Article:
U.S. Secretary of State Condoleezza Rice says she will begin another trip to the Middle East late next week aimed at spurring Israeli-Palestinian dialogue. Rice held talks late Wednesday with visiting Israeli Foreign Minister Tzipi Livni. VOA's David Gollust reports from the State Department.
Rice is not likely on her next trip to convene a three-way meeting with Israeli and Palestinian leaders. But she is expected to meet top officials on both sides, and with moderate Arab leaders, in the region to try to further clear the way for a resumption of the regional peace process.
Rice, who had just returned from accompanying President Bush on his Latin American trip, announced her Mideast travel plans at a press appearance with Israeli Foreign Minister Livni, who was concluding a private Washington visit.
Rice's meeting with her Israeli counterpart was preceded by press accounts of new interest by the U.S. and Israel in the 2002 Saudi Middle East peace plan, which basically offered Israel normal relations with the Arab world in return for a full withdrawal from territories occupied in 1967.
But under questioning, both appeared to downplay the notion that the Saudi plan might replace the peace road map of the international Middle East Quartet - the United States, Russia, the European Union and the United Nations -- as the guide for regional peace efforts.
Rice said the plan by the then-Crown Prince Abdullah - now the Saudi king - was a commendable initiative but not basis for negotiations:
"The Arab initiative is not a negotiating document. It is a document that sets forward a position. And as I said I think very favorably about the idea the Arab League - starting as the Crown Prince initiative - would as a whole set forward a position on which perhaps reconciliation could take place between Israel and the Arab states. But obviously it is not a negotiating position, and I'm sure that Israel would have its own views of how that reconciliation could take place," she said.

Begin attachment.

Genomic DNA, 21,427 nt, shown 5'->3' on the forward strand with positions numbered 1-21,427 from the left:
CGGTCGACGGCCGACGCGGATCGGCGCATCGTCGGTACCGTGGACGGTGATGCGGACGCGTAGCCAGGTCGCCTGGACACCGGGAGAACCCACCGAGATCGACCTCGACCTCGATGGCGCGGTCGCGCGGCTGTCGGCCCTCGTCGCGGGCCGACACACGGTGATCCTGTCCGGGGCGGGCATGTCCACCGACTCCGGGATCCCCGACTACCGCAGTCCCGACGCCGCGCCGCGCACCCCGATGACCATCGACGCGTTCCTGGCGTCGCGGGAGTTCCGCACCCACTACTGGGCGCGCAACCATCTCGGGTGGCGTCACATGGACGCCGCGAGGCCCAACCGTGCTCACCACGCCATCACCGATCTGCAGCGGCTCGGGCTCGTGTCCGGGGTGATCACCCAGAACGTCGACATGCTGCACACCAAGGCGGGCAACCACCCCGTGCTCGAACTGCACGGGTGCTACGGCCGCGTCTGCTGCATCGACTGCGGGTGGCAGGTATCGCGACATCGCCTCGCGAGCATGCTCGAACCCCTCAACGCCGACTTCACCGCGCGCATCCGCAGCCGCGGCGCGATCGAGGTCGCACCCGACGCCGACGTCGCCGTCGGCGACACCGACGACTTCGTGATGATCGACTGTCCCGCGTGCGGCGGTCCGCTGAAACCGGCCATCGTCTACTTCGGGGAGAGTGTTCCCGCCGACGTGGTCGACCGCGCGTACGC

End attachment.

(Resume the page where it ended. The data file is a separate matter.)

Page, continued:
Foreign Minister Livni, for her part, said the Saudi initiative as initially published was very positive, given that it was predicated on a two-state solution to the Israeli-Palestinian conflict.
But she said as later adopted by the Arab league in Beirut, it contained language on refugees that would threaten Israel's existence as a Jewish state.
She said prospects for peace with the Palestinians would be enhanced if Arab states did not wait until the end of the peace process to normalize ties with Israel:
"I would like to see Arab leaders, pragmatic, normalize their relations with Israel without waiting for the peace between Israel and the Palestinians to be completed. Maybe if they will take these kinds of steps, that can help the moderates in the Palestinian Authority to take other steps in order to achieve peace. So this is something that we're waiting for," she said.
Aides to Rice gave no details of Rice's travel plans but Egyptian officials have already said they expect a visit from the Secretary on the upcoming trip.
Rice hosted a joint meeting in Jerusalem with Israeli Prime Minister Ehud Olmert and Palestinian Authority chief Mahmoud Abbas February 19th, which was billed as the first discussion in more than six years of final-status issues in the peace process.
The Israeli Prime Minister and Mr. Abbas followed up that meeting with bilateral talks last Saturday.
But efforts to re-start a formal peace process have been thwarted by the Palestinian power-sharing deal between Mr. Abbas' mainstream Fatah party and the radical Islamist Hamas movement, which the United States considers a terrorist organization.